Langer’s first year coaching the Australian team has seen the side lose the ODI and Test series to very competitive Indian team, while they regrouped to beat a struggling Sri Lanka in the two-match Test series.
Langer’s first year coaching the Australian team has seen the side lose the ODI and Test series to very competitive Indian team, while they regrouped to beat a struggling Sri Lanka in the two-match Test series.

Australia might be slowly getting back on the winning path and the coach Justin Langer seems to have good backing from Cricket Australia with CA’s interim high-performance chief Belinda Clark stating that Langer has been doing really well. (ALSO READ: Australia can win World Cup with Steven Smith and David Warner: Ricky Ponting)

“He has had a couple of overseas tours, he has now had a domestic summer, he is now about to go overseas again. It takes a little while to understand the scope of the role. It’s a big job,” Clark told The Sydney Morning Herald. (ALSO READ: Places in Australia’s World Cup squad up for grabs: Justin Langer)

“He is doing really well and I have really high hopes where they can get to as a team through not only this series in India but into the World Cup and the Ashes. He is on the right path, direction is fine and people are behind him which is really important.”

Langer’s first year coaching the Australian team has seen the side lose the ODI and Test series to very competitive Indian team, while they regrouped to beat a struggling Sri Lanka in the two-match Test series.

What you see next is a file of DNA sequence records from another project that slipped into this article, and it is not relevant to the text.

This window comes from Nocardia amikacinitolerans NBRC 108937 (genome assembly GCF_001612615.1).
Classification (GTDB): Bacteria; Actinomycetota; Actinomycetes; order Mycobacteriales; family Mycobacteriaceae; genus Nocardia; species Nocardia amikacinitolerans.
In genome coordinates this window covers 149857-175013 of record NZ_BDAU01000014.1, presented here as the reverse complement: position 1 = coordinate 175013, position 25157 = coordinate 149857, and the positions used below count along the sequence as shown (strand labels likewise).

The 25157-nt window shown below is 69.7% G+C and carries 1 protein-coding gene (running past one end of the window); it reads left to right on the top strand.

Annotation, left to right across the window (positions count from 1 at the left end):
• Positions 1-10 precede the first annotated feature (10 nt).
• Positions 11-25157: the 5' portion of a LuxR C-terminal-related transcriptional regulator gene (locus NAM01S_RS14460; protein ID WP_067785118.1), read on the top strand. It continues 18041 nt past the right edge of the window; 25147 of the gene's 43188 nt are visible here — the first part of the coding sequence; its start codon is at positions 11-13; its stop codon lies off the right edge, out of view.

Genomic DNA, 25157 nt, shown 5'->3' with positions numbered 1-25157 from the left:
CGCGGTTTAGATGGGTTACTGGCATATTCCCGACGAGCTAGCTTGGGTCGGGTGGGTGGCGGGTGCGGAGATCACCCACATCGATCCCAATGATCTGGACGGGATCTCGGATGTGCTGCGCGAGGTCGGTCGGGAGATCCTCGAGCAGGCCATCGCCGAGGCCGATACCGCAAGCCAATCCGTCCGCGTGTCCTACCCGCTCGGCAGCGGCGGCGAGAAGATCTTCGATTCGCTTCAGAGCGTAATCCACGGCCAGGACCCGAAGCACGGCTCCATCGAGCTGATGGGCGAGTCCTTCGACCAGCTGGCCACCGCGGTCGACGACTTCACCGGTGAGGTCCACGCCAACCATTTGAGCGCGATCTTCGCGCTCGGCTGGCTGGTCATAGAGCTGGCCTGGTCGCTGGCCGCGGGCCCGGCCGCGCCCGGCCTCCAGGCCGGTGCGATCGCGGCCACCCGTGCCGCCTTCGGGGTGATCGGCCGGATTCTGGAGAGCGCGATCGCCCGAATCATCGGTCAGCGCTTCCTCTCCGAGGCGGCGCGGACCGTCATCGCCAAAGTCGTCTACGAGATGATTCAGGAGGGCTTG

Clark added: “He [Langer] is doing a good job. I have been absolutely thrilled with how he is going about things. Players are responding well. Big job – he is doing it really well.”

The Australian team have been marred with the ball-tampering fiasco that happened in South Africa and part of Langer’s job was to earn the trust of the fans after bans on Steven Smith, David Warner and Cameron Bancroft. Seamer Josh Hazlewood believes that the team have managed to put aside the torrid time.

“To be honest, I don’t see it [public dissatisfaction] when I get back to places like this [Tamworth]. Even in Sydney at schools and things, it [loss of respect] might have been at that exact time [of the ball-tampering scandal] but it has now moved forward pretty quickly and all the kids are still loving cricket and want to play and want to be like their idols who are here today,” said Hazlewood.